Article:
Posturing, pandering politicos
By DAVID S. BRODER Washington Posat Writers Group
Published June 8, 2007
GOFFSTOWN, N.H. - The 18 presidential candidates - eight Democrats and 10 Republicans - who came to Saint Anselm College here for a pair of debates this week displayed a remarkable ability to ignore the real-world consequences of many of the policies they were advocating.
Democrats brushed aside concerns over the impact of their votes to cut off funding for the troops in Iraq or the larger implications of a precipitous withdrawal from that country. Republicans were casual about contemplating the use of nuclear weapons against Iran or the effects of foreclosing a path to citizenship for millions of Hispanics living illegally in the United States.
Both parties are blessed with a multitude of contenders with attractive personalities and impressive resumes - people easy to imagine filling the Oval Office.
But the dynamic on both sides is trending toward extreme positions that would open the door to an independent or third-party challenge in 2008 aimed at the millions of voters in the center.
The danger may be greatest for the Democrats, despite the fact that President Bush's failings have put them in a favored position to win the next election. Prodded by four long shots with little chance of winning the nomination and threatened by the rhetoric of former Sen. John Edwards, a serious contender, the two front-runners, Hillary Rodham Clinton and Barack Obama, have abandoned their cautious advocacy of a phased withdrawal of U.S. forces and now are defending their votes to cut off support for troops fighting insurgents in Iraq.
They are able to escape the charge of abandoning U.S. combat troops only because they knew when they voted that their Republican colleagues in Congress, joined by a few Democrats, would keep the funds flowing at least for another few months. But if Clinton or Obama is nominated, that vote is certain to loom large in the next campaign.
The broader question of Persian Gulf policy in the likely event of the drawdown of American forces in the coming year is also a blind spot for the Democrats. Beyond exhortations to the weak Maliki government in Baghdad and a vague hope of convening an international conference on Iraq, the leading Democrats have little to suggest that could mitigate a possible foreign policy disaster.
The leading Republicans, for their part, see the risks of failing militarily in Iraq clearly but offer no ideas other than a continuation of Bush policies. Rudolph Giuliani, John McCain and Mitt Romney all endorse what is in effect the status quo - even when asked to suggest a possible alternative.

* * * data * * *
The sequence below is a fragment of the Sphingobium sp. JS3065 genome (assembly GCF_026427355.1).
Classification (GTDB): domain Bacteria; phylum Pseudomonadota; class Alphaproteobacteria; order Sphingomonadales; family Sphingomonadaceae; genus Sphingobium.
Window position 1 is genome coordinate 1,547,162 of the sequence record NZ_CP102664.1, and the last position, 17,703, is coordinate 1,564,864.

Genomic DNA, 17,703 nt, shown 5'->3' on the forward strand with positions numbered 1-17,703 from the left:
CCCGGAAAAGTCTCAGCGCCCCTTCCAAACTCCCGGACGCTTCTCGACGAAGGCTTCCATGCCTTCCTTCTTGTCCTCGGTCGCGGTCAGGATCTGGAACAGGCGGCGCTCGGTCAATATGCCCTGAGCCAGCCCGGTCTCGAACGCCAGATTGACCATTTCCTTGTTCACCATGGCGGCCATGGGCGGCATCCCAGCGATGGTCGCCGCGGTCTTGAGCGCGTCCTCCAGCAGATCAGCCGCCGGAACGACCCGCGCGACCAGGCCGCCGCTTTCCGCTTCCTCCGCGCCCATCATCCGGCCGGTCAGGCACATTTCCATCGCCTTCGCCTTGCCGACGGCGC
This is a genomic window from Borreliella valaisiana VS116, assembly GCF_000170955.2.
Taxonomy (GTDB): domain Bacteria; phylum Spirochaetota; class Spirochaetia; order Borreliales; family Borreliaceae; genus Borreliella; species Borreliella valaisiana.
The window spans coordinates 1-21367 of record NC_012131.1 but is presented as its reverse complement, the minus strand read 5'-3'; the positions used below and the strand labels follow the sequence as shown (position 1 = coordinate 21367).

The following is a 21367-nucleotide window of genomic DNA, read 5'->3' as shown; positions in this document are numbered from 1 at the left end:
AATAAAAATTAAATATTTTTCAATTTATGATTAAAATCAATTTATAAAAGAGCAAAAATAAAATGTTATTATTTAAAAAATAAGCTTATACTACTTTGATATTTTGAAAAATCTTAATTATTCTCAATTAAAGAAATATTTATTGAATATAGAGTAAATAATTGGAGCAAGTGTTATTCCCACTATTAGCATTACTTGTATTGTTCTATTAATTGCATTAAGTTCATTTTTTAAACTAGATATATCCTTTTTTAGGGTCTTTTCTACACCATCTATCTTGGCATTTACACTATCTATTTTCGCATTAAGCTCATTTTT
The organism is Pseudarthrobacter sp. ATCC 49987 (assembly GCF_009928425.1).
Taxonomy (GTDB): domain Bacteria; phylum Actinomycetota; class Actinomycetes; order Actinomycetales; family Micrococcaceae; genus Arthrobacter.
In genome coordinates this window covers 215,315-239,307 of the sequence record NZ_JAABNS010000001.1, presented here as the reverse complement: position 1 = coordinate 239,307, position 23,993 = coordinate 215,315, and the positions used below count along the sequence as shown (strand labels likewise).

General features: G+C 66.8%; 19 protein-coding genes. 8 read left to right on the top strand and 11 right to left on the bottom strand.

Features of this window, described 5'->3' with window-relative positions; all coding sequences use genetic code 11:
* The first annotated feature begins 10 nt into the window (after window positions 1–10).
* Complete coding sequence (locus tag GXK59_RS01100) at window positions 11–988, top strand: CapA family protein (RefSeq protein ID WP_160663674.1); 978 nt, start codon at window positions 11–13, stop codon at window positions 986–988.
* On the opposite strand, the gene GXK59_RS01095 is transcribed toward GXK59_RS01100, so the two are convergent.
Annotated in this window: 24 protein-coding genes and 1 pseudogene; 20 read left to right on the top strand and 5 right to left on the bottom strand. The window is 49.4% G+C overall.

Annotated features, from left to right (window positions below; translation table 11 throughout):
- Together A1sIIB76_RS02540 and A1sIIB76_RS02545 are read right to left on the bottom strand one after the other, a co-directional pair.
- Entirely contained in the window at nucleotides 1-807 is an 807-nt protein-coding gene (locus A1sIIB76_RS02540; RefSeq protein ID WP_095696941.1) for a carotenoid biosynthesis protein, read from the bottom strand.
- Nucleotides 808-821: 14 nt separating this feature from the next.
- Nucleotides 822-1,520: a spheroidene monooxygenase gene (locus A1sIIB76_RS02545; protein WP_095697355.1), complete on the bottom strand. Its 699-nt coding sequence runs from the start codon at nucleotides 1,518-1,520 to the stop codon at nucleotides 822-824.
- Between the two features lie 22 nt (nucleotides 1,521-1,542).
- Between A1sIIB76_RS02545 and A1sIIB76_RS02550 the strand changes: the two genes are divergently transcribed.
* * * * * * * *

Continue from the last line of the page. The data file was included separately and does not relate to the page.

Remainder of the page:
Meantime, they see nothing wrong in raising the possibility of using a nuclear weapon as a bargaining tool in dealing with the ticklish situation in Iran. It is hard to imagine a policy more likely to shift international pressure away from sanctions on Iran and against the United States than talk of using the nuclear weapons in our arsenal against targets in that part of the world. Sure, they say nukes would be a last resort, but they seem remarkably sanguine about brandishing them.
But then these are people who, unlike the Democrats, seem oblivious to the reality of 12-million illegal immigrants living permanently in our society, with no hope of attaining citizenship and stepping up to the promise - and responsibility - it entails. They find fault with the patiently negotiated congressional compromises in legislation supported by President Bush - even Romney and Giuliani, who have previously supported such bills.
The catering to the know-nothing wing of their party by so many of these men is a stunning indictment of their readiness to lead 21st-century America, a more diverse and dynamic country than their perspective seems to embrace.
In this dispiriting display of pandering and groupthink, two notable contrary examples stand out.
On the Democratic side, Sen. Joe Biden of Delaware, alone on the stage in voting for the temporary funding bill, declared his determination not to deny arms and protective equipment for the troops his 2002 vote had helped send to Iraq - even, he said, if it costs him the nomination.
And on the Republican side, Sen. John McCain of Arizona defended his and the president's comprehensive and humanitarian approach to immigration - a grace note in what was otherwise a rather discordant pair of ensemble performances.
David Broder's e-mail address is davidbroder@ washpost.com.